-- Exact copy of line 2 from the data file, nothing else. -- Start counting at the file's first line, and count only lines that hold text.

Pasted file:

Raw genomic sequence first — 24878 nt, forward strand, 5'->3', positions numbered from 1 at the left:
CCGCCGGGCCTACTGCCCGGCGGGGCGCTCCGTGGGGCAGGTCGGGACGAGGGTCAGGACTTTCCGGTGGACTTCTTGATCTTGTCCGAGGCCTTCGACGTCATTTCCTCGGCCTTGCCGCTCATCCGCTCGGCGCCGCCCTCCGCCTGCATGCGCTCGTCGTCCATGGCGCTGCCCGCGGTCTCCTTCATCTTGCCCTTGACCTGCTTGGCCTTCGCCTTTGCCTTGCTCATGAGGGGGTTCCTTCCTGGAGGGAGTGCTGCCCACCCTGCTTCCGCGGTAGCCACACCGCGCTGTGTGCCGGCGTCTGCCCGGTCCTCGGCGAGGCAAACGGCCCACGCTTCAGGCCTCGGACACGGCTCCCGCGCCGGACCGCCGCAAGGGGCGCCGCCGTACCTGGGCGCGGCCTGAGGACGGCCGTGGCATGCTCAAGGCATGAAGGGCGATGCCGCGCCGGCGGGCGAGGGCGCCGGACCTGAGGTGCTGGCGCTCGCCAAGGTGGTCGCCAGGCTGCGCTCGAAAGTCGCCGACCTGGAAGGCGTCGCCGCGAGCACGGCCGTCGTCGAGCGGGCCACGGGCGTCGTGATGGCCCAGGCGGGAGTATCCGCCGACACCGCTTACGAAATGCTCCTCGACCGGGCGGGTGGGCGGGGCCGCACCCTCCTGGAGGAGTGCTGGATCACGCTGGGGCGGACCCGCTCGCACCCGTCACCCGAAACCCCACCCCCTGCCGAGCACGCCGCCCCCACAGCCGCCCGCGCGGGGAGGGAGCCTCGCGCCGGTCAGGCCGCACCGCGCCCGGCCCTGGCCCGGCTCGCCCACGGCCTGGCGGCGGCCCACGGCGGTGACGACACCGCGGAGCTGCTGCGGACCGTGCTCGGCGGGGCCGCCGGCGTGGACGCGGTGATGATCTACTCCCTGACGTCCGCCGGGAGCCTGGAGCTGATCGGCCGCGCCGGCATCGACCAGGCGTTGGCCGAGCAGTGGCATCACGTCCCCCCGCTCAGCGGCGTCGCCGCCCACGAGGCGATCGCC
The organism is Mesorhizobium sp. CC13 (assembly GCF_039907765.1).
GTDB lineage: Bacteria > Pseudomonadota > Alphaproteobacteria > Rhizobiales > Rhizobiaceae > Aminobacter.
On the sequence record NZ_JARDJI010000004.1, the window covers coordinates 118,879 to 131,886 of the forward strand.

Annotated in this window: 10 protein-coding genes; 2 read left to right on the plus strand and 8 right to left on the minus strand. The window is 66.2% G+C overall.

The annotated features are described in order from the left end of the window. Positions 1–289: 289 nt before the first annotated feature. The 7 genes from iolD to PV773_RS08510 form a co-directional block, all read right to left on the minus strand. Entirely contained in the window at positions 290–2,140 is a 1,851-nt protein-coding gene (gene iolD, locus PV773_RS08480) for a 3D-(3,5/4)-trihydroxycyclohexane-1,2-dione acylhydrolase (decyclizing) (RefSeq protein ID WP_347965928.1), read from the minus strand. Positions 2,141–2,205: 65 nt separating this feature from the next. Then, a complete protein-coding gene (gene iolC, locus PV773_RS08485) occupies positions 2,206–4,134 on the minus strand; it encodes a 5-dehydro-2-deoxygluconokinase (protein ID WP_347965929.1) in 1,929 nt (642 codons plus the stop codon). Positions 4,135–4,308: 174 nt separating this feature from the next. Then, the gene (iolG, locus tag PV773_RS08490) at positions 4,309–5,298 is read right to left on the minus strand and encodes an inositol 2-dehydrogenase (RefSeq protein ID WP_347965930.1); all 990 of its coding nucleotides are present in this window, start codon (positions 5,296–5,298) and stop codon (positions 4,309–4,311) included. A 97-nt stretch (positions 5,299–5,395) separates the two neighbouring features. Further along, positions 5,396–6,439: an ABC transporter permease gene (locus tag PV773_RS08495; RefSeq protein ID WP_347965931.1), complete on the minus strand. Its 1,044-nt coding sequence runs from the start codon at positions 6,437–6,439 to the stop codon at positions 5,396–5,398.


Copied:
CCGCCGGGCCTACTGCCCGGCGGGGCGCTCCGTGGGGCAGGTCGGGACGAGGGTCAGGACTTTCCGGTGGACTTCTTGATCTTGTCCGAGGCCTTCGACGTCATTTCCTCGGCCTTGCCGCTCATCCGCTCGGCGCCGCCCTCCGCCTGCATGCGCTCGTCGTCCATGGCGCTGCCCGCGGTCTCCTTCATCTTGCCCTTGACCTGCTTGGCCTTCGCCTTTGCCTTGCTCATGAGGGGGTTCCTTCCTGGAGGGAGTGCTGCCCACCCTGCTTCCGCGGTAGCCACACCGCGCTGTGTGCCGGCGTCTGCCCGGTCCTCGGCGAGGCAAACGGCCCACGCTTCAGGCCTCGGACACGGCTCCCGCGCCGGACCGCCGCAAGGGGCGCCGCCGTACCTGGGCGCGGCCTGAGGACGGCCGTGGCATGCTCAAGGCATGAAGGGCGATGCCGCGCCGGCGGGCGAGGGCGCCGGACCTGAGGTGCTGGCGCTCGCCAAGGTGGTCGCCAGGCTGCGCTCGAAAGTCGCCGACCTGGAAGGCGTCGCCGCGAGCACGGCCGTCGTCGAGCGGGCCACGGGCGTCGTGATGGCCCAGGCGGGAGTATCCGCCGACACCGCTTACGAAATGCTCCTCGACCGGGCGGGTGGGCGGGGCCGCACCCTCCTGGAGGAGTGCTGGATCACGCTGGGGCGGACCCGCTCGCACCCGTCACCCGAAACCCCACCCCCTGCCGAGCACGCCGCCCCCACAGCCGCCCGCGCGGGGAGGGAGCCTCGCGCCGGTCAGGCCGCACCGCGCCCGGCCCTGGCCCGGCTCGCCCACGGCCTGGCGGCGGCCCACGGCGGTGACGACACCGCGGAGCTGCTGCGGACCGTGCTCGGCGGGGCCGCCGGCGTGGACGCGGTGATGATCTACTCCCTGACGTCCGCCGGGAGCCTGGAGCTGATCGGCCGCGCCGGCATCGACCAGGCGTTGGCCGAGCAGTGGCATCACGTCCCCCCGCTCAGCGGCGTCGCCGCCCACGAGGCGATCGCC